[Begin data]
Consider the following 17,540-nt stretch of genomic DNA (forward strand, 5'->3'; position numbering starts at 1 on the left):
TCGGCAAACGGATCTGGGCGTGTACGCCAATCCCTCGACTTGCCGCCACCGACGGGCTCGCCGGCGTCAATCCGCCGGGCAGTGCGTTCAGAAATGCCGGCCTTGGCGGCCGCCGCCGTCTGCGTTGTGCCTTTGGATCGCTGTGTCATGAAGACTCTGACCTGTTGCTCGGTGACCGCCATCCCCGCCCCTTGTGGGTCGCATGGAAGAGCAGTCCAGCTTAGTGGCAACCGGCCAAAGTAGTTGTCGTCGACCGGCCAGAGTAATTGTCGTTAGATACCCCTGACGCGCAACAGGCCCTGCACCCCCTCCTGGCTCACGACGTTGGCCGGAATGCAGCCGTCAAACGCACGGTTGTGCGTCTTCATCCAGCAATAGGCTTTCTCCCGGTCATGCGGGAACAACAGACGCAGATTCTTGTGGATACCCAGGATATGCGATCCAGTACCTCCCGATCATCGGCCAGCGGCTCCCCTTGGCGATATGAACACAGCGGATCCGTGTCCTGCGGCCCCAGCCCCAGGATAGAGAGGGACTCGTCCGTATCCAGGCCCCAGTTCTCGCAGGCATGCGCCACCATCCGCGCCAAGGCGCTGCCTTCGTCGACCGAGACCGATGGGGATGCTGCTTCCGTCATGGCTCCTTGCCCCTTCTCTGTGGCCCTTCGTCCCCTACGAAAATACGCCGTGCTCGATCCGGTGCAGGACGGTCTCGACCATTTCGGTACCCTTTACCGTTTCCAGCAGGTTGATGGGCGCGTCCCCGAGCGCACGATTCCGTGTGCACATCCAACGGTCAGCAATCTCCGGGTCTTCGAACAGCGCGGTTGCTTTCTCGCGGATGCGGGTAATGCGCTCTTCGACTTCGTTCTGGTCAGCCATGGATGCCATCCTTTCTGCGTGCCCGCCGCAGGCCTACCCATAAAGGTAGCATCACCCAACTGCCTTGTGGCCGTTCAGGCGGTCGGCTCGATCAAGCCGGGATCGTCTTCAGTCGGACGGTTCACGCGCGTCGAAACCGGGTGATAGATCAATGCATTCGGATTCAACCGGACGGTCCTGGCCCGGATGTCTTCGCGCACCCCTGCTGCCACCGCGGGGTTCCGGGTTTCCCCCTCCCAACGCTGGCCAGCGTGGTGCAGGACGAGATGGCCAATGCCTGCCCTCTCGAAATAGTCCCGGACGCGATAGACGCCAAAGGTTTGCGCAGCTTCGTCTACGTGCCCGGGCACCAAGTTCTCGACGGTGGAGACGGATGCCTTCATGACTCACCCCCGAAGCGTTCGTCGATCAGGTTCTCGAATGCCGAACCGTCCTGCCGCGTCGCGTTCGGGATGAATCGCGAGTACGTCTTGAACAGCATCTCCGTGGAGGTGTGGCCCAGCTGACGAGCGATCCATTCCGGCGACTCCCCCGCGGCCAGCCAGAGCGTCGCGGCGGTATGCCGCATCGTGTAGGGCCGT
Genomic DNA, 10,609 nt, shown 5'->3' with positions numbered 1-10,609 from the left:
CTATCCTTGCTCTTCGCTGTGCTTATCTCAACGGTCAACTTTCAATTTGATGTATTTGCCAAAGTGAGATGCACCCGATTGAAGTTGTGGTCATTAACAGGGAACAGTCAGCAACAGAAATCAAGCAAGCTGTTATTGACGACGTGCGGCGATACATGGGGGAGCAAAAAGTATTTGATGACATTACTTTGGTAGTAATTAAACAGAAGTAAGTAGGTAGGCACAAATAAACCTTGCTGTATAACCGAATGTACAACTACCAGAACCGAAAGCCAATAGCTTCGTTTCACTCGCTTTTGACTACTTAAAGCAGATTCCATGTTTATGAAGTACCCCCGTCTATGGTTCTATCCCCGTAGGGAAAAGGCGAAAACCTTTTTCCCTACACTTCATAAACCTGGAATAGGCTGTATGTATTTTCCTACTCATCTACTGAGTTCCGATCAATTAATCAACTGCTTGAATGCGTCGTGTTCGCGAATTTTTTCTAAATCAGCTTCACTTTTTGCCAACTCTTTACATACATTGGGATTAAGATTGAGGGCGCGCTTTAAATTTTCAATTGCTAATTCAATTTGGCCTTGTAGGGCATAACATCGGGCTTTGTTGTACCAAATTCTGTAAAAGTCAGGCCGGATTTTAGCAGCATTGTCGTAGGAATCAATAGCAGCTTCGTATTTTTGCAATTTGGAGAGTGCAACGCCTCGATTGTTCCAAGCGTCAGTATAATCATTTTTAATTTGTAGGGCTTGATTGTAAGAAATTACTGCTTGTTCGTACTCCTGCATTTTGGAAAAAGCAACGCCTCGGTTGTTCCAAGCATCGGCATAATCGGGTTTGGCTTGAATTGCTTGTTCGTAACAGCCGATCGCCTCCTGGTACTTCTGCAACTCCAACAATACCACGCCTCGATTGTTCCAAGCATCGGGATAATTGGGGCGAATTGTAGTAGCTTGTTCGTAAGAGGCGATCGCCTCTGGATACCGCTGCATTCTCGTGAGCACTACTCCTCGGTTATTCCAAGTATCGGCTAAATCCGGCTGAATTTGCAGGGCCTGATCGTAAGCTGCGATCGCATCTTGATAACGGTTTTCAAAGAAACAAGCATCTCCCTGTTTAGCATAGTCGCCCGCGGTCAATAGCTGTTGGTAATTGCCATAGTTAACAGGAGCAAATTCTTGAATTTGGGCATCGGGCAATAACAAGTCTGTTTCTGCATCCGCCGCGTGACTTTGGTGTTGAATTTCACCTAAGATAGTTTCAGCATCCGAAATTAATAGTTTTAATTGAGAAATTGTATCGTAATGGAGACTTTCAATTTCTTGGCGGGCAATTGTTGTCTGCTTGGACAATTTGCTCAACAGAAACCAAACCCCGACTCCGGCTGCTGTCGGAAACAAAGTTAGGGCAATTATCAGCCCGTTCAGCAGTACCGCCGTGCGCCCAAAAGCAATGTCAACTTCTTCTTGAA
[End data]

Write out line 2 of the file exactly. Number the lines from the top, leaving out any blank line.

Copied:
TCGGCAAACGGATCTGGGCGTGTACGCCAATCCCTCGACTTGCCGCCACCGACGGGCTCGCCGGCGTCAATCCGCCGGGCAGTGCGTTCAGAAATGCCGGCCTTGGCGGCCGCCGCCGTCTGCGTTGTGCCTTTGGATCGCTGTGTCATGAAGACTCTGACCTGTTGCTCGGTGACCGCCATCCCCGCCCCTTGTGGGTCGCATGGAAGAGCAGTCCAGCTTAGTGGCAACCGGCCAAAGTAGTTGTCGTCGACCGGCCAGAGTAATTGTCGTTAGATACCCCTGACGCGCAACAGGCCCTGCACCCCCTCCTGGCTCACGACGTTGGCCGGAATGCAGCCGTCAAACGCACGGTTGTGCGTCTTCATCCAGCAATAGGCTTTCTCCCGGTCATGCGGGAACAACAGACGCAGATTCTTGTGGATACCCAGGATATGCGATCCAGTACCTCCCGATCATCGGCCAGCGGCTCCCCTTGGCGATATGAACACAGCGGATCCGTGTCCTGCGGCCCCAGCCCCAGGATAGAGAGGGACTCGTCCGTATCCAGGCCCCAGTTCTCGCAGGCATGCGCCACCATCCGCGCCAAGGCGCTGCCTTCGTCGACCGAGACCGATGGGGATGCTGCTTCCGTCATGGCTCCTTGCCCCTTCTCTGTGGCCCTTCGTCCCCTACGAAAATACGCCGTGCTCGATCCGGTGCAGGACGGTCTCGACCATTTCGGTACCCTTTACCGTTTCCAGCAGGTTGATGGGCGCGTCCCCGAGCGCACGATTCCGTGTGCACATCCAACGGTCAGCAATCTCCGGGTCTTCGAACAGCGCGGTTGCTTTCTCGCGGATGCGGGTAATGCGCTCTTCGACTTCGTTCTGGTCAGCCATGGATGCCATCCTTTCTGCGTGCCCGCCGCAGGCCTACCCATAAAGGTAGCATCACCCAACTGCCTTGTGGCCGTTCAGGCGGTCGGCTCGATCAAGCCGGGATCGTCTTCAGTCGGACGGTTCACGCGCGTCGAAACCGGGTGATAGATCAATGCATTCGGATTCAACCGGACGGTCCTGGCCCGGATGTCTTCGCGCACCCCTGCTGCCACCGCGGGGTTCCGGGTTTCCCCCTCCCAACGCTGGCCAGCGTGGTGCAGGACGAGATGGCCAATGCCTGCCCTCTCGAAATAGTCCCGGACGCGATAGACGCCAAAGGTTTGCGCAGCTTCGTCTACGTGCCCGGGCACCAAGTTCTCGACGGTGGAGACGGATGCCTTCATGACTCACCCCCGAAGCGTTCGTCGATCAGGTTCTCGAATGCCGAACCGTCCTGCCGCGTCGCGTTCGGGATGAATCGCGAGTACGTCTTGAACAGCATCTCCGTGGAGGTGTGGCCCAGCTGACGAGCGATCCATTCCGGCGACTCCCCCGCGGCCAGCCAGAGCGTCGCGGCGGTATGCCGCATCGTGTAGGGCCGT